Seahorse photo highlights perils of marine pollution

Mr Justin Hofman's photograph, titled Sewage Surfer, was taken at a reef near Indonesia's Sumbawa Island and is part of the Wildlife Photographer Of The Year Exhibition in London.
Mr Justin Hofman's photograph, titled Sewage Surfer, was taken at a reef near Indonesia's Sumbawa Island and is part of the Wildlife Photographer Of The Year Exhibition in London. PHOTO: JUSTIN HOFMAN / INSTAGRAM

JAKARTA • A tiny seahorse grasping a pink cotton bud in murky water. This image captured by American nature photographer Justin Hofman has placed the spotlight on ocean pollution after it went viral this past week.

The image, titled Sewage Surfer, is part of the Wildlife Photographer Of The Year Exhibition by London's Natural History Museum.

Mr Hofman is one of the finalists in the Wildlife Photographer Of The Year competition. The photograph was taken at a reef near Indonesia's Sumbawa Island.

Posting on Instagram last Tuesday, Mr Hofman wrote that "it's a photo that I wish didn't exist but that now that it does, I want everyone to see it".

"What started as an opportunity to photograph a cute little seahorse turned into one of frustration and sadness as the incoming tide brought with it countless pieces of trash and sewage," he wrote.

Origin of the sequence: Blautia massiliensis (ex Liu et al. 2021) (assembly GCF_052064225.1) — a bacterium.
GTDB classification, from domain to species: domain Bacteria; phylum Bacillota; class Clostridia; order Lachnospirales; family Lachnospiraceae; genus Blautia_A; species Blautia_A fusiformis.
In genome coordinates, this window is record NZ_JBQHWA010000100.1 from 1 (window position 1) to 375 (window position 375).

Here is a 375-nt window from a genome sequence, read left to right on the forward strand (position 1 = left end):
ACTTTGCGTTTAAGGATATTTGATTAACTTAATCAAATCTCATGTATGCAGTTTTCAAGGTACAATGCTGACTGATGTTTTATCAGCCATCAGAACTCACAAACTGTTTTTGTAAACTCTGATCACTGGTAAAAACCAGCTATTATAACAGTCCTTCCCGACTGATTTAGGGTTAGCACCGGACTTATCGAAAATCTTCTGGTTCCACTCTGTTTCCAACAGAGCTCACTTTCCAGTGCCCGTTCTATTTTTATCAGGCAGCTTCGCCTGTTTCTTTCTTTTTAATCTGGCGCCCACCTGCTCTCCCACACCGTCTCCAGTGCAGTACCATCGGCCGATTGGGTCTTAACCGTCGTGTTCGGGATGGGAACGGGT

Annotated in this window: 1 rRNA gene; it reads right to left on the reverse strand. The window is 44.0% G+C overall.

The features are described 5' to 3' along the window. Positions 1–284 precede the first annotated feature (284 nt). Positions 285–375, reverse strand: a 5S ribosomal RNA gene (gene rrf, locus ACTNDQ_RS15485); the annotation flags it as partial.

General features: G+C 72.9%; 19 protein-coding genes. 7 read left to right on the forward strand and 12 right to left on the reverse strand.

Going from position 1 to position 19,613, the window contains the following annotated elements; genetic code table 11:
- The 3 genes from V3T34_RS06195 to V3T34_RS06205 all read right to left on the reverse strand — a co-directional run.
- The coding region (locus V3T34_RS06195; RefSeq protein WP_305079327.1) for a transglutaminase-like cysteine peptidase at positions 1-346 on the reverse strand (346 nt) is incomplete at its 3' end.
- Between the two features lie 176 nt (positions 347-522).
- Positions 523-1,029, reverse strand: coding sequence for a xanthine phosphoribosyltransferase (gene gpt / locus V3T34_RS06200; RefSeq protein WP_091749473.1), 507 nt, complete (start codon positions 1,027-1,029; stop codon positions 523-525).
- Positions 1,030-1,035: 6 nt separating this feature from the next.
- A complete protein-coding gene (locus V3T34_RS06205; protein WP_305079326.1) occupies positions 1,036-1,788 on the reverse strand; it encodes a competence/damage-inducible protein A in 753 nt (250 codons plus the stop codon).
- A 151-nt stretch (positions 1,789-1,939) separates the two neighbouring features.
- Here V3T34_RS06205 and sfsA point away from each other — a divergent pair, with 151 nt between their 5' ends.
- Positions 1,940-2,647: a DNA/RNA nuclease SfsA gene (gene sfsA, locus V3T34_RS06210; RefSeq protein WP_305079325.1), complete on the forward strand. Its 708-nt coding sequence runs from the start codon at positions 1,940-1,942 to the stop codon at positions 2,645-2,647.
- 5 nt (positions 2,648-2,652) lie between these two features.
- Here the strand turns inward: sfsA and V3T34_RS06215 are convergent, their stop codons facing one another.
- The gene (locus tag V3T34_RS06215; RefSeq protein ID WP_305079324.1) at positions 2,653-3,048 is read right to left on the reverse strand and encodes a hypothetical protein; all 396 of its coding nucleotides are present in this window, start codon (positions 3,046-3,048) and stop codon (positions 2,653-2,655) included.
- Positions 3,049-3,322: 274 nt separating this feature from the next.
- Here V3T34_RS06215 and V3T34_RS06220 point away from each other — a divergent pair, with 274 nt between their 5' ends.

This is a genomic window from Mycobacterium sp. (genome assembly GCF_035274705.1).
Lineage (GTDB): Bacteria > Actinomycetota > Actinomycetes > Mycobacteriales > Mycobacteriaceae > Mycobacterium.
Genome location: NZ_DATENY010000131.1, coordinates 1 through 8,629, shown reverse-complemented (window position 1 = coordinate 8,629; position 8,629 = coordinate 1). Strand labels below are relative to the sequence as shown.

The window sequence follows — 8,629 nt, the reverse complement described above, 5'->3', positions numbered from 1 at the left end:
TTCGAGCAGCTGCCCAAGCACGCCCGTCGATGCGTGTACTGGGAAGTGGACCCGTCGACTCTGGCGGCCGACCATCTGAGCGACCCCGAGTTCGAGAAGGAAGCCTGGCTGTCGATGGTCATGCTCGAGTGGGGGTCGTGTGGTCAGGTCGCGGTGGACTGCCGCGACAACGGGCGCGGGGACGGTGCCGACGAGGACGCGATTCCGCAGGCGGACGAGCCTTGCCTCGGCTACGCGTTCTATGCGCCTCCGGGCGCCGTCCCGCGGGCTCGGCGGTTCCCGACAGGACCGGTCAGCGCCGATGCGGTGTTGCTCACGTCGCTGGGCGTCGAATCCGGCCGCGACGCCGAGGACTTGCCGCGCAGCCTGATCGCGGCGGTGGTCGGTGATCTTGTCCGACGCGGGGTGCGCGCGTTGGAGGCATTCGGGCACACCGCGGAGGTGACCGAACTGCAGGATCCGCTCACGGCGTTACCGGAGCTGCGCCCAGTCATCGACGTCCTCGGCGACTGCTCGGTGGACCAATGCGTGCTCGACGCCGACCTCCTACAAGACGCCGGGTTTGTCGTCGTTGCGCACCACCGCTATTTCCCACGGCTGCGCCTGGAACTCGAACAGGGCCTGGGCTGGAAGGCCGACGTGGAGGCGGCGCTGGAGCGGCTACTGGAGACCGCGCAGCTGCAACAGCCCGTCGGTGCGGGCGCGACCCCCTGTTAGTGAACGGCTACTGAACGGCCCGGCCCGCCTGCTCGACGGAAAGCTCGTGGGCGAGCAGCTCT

He added that the photo is an allegory for the current and future state of our oceans.

"What sort of future are we creating? How can your actions shape our planet?" he added.

He said the seahorse "drifts along with the trash, day in and day out, as it rides the currents that flow along the Indonesian archipelago".

Indonesia is the world's second- largest producer of marine pollution, dumping 3.22 million tonnes of plastic debris per year, the Washington Post reported on Friday, citing data published in 2015 by journal Environmental Health Perspectives.

The country has vowed to reduce such waste by 70 per cent by the end of 2025, according to the United Nations.

Mr Hofman, 33, told the Washington Post that his photo, and others like it, can be catalysts to create change.

"We are really affecting our oceans with our negligence and our ignorance," he said.

A version of this article appeared in the print edition of The Sunday Times on September 17, 2017, with the headline 'Seahorse photo highlights perils of marine pollution'. Print Edition | Subscribe